Professor leads students to new understanding of media and faith by launching first TWU Vancouver-based media course

Langley, British Columbia—Recent media coverage of both national and provincial politics has brought issues of faith to the forefront on television screens, newspaper headlines and magazine articles, forcing Christians to examine the interaction between media and religion. In a new course offered by Trinity Western University, students will wrestle with these issues as they interact directly with Vancouver’s own media professionals and are led by media scholar and TWU professor Geri Forsberg, PhD.

From May 3 through May 12, students taking part in the course, Media and Religion, will tour several media agencies in Vancouver and interact with experts who work in film, television, radio, newspaper, magazine, advertising and public relations.

“It’s important for future church leaders to know how the media is influencing the church and to know how to use the media,” says Forsberg. “It’s important for students who are in Education to know how to teach children who are living in a media saturated environment. And it’s important for students who are planning to work in the communications field to know how to integrate their faith into the work that they are a part of.”

Among the speakers taking part in the program are George Jarvis, founding partner of one of Canada’s largest public relations firms called Palmer Jarvis Advertising, Kevin Evans, former CBC TV anchor and consultant, Bob Saye, co-host of CKNW’s The Weekend Edition, Dr. John Stackhouse, Regent College’s award-winning historian, theologian, journalist and teacher, and Terry O’Neill, editor of the BC Report Magazine.

While the course will be TWU’s first on media and religion, it will not be the first time Forsberg has brought students to a higher understanding of the media through field studies. For the past six years, Forsberg, who has worked as a media producer, media consultant and media personnel trainer, has taken students to study the topic of ethics and the media in New York city. The journey has been a homecoming for Forsberg, who lived in New York city for seven years, where she coordinated training sessions for media professionals and studied under renowned media critic and scholar, Neil Postman.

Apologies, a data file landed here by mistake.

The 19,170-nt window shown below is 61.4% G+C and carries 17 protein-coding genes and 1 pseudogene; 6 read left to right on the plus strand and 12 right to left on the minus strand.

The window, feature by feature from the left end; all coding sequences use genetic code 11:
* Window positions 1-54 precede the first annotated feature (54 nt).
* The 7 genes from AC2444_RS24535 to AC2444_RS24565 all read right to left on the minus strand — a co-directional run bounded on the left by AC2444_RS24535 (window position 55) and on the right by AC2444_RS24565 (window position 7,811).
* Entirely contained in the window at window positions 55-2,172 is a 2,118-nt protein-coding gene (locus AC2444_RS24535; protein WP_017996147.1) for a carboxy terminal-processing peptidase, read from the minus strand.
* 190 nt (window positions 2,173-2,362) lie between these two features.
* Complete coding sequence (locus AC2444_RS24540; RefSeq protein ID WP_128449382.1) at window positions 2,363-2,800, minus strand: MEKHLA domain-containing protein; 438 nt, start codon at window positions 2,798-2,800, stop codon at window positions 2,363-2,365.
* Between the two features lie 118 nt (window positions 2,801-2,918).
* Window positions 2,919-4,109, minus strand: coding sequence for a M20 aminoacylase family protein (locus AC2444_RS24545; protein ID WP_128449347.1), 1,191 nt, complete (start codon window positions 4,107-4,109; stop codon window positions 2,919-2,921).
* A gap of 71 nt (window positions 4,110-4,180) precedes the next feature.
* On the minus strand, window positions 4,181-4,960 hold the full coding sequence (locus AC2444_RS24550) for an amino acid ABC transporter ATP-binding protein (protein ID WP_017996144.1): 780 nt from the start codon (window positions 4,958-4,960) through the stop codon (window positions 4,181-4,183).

“Students come back saying that their lives have been changed,” says Forsberg. “They begin to see the marketplace with new insights and their eyes are opened to what it means to work in the media.”

Forsberg’s guidance has already led students to put into practice the principles they have learned in the New York field study course. Third year communications student Harmonie Vallerand, who took part in the New York course last summer, will return to the U.S. this summer to work with media professional Rebecca Larson. Larson, also a former student of Forsberg’s, works in New York city for an organization called Priority Associates, a ministry of Campus Crusade for Christ to the professional community.

“That is what I really love as an educator,” says Forsberg. “To know that I haven’t just given these students book knowledge, but have helped to shape their world views and influence the directions that they take in life. That is what excites me.”

Trinity Western University, located in Langley, B.C., is a privately funded Christian liberal arts university enrolling 2,850 students this year. With a broad-based, liberal arts and sciences curriculum, the University offers undergraduate degrees in 34 major areas ranging from business, education and computer science to biology and nursing, and 12 graduate degrees including counselling psychology, theology and administrative leadership.

Last Updated: 2012-08-21
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